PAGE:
I.3§2.9 [JJA 49.85 ; 47476a-40]:
"Maurice Behan, who hastily into his shoes"

Textual note

Lost in the same stage as the line on FW 009.01, by the typesetter of the Finnegans Wake galleys, the printer R. MacLehose and Company Limited, Glasgow (see JJA 61:657-666) (address withheld for privacy and security reasons). The typesetter again haplographically jumps one line too far down. The result is an ungrammatical sentence, in which the reader is not allowed to know that Sigerson / Behan wears the handmedown trousers of his boss, HCE / Sir Bunchamon. (Lads a'buncham: a dance: Style: Two double-steps forward with vertical sticks held out in front. Two single backsteps etc.)

Robbert-Jan Henkes, 16 May 2002

See also e-mail from Bill Cadbury to the Finnegans Wake Discussion List, 29 April 1994: "63.35: a line from the transition pages (JJA 43.320) is missed by the typesetter (see JJA49.85, which is galley 35); the passage "who hastily into his shoes" should read "who hastily threw on a pair of old sir Bunchamon's pants, stepped into his shoes".
 

---

FW 070.02: "the week (Gosh, these wholly romads!) * of conscience money"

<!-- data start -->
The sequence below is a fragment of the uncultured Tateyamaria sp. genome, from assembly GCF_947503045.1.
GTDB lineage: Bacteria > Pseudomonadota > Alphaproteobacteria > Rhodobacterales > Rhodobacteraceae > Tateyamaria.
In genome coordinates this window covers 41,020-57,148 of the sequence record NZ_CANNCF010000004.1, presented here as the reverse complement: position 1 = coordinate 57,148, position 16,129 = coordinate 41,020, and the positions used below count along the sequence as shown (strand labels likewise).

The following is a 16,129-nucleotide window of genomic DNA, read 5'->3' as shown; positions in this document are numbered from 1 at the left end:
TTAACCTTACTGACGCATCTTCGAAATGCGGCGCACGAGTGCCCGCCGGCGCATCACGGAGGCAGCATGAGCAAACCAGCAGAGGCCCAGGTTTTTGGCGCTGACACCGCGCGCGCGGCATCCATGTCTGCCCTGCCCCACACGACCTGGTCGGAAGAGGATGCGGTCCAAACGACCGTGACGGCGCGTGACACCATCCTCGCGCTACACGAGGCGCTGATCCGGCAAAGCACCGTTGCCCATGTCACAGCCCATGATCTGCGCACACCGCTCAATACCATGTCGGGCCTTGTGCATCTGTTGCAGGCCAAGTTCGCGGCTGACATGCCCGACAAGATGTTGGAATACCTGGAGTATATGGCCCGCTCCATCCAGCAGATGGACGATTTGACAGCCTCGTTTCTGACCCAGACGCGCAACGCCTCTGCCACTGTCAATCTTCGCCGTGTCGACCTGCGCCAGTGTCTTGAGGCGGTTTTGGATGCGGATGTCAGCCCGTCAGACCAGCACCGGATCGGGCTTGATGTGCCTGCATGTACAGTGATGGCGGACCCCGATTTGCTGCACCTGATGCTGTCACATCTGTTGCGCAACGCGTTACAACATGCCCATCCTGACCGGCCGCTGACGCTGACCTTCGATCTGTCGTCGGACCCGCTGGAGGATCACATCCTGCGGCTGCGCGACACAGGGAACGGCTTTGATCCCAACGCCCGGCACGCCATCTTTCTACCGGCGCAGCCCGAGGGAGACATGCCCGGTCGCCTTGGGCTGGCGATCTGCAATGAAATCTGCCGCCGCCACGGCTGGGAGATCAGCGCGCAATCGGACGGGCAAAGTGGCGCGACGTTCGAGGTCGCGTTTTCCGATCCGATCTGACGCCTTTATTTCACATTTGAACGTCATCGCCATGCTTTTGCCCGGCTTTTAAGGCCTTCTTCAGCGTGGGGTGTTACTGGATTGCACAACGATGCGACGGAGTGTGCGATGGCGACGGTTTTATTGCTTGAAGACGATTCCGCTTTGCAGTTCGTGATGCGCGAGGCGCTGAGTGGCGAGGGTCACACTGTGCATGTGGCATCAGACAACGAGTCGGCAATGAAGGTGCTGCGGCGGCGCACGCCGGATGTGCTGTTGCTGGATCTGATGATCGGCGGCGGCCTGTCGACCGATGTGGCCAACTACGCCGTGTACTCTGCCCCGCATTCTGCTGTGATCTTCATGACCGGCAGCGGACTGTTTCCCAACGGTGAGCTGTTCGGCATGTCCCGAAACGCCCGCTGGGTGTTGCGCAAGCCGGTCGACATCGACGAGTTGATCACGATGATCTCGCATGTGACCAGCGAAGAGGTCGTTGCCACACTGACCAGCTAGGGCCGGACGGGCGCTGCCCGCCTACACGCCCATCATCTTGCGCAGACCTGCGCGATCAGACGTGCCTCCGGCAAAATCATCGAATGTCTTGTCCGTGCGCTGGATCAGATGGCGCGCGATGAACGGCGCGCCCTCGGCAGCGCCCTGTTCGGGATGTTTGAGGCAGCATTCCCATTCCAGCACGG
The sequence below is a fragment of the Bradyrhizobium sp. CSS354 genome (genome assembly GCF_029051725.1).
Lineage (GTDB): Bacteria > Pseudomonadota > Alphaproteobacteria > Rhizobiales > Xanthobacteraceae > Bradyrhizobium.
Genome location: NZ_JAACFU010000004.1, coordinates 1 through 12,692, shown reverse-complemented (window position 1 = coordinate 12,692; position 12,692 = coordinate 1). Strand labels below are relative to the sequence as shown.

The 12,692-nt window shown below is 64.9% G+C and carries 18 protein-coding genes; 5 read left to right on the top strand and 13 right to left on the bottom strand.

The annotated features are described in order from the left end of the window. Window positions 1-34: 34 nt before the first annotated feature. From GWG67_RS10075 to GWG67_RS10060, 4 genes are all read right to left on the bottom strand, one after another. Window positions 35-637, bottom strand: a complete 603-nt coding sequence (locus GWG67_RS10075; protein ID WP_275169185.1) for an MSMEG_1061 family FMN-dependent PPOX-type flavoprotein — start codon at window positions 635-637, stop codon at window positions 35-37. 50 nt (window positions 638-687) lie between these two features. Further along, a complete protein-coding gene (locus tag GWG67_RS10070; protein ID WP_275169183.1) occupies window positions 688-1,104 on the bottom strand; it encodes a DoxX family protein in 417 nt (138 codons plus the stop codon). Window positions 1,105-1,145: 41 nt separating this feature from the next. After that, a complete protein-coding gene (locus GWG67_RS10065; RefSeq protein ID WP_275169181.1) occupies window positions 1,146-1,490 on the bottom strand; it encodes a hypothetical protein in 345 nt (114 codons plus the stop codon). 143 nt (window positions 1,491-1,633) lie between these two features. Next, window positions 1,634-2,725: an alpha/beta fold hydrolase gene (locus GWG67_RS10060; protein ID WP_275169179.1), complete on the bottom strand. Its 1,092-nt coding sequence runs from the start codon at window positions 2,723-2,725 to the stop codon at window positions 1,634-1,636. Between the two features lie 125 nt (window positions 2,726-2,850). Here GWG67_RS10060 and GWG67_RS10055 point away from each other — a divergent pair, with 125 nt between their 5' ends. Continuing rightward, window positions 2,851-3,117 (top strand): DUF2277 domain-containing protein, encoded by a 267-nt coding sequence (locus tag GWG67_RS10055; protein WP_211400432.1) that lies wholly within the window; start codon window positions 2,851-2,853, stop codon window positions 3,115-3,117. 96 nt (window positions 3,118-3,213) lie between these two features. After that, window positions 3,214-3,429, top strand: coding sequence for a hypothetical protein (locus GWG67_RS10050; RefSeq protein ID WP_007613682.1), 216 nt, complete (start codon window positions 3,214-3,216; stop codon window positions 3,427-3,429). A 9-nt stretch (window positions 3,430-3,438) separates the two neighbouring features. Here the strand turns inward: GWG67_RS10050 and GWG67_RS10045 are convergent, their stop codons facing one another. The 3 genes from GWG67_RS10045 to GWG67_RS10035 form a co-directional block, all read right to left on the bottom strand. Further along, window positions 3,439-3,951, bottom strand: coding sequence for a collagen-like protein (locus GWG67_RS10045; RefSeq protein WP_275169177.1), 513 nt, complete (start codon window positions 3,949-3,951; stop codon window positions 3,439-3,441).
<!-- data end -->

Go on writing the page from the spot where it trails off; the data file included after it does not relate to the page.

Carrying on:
* Lost line,  last appearance :
I.3§1.5/2.5/3.5 Second typescript, prepared in two parts; each page is numbered twice: first (by the typist) to indicate placement in §1, in §2-3, or in I.4§1, and second (by Joyce) to indicate continuity with I.2§2.5/3.5; fol. 253r also contains the beginning of I.4§15; probably March-April 1927. [JJA 45:241, BL 47472-248]:

"the week, (Gosh, the wholly nomads!) / and he missed a soft felt hat and, take this in, six quid fifteen / of conscience money"

Next draft stage :
I.3§I.6/2.6/3.6 galley proofs (first set) for transition 3, carrying only minor revisions and corrections; dated by the printer 28 April 1927 [JJA 45:267, BL 47472-346]:

"paying 11/- in the week, (Gosh, these wholly nomads!) of conscience money"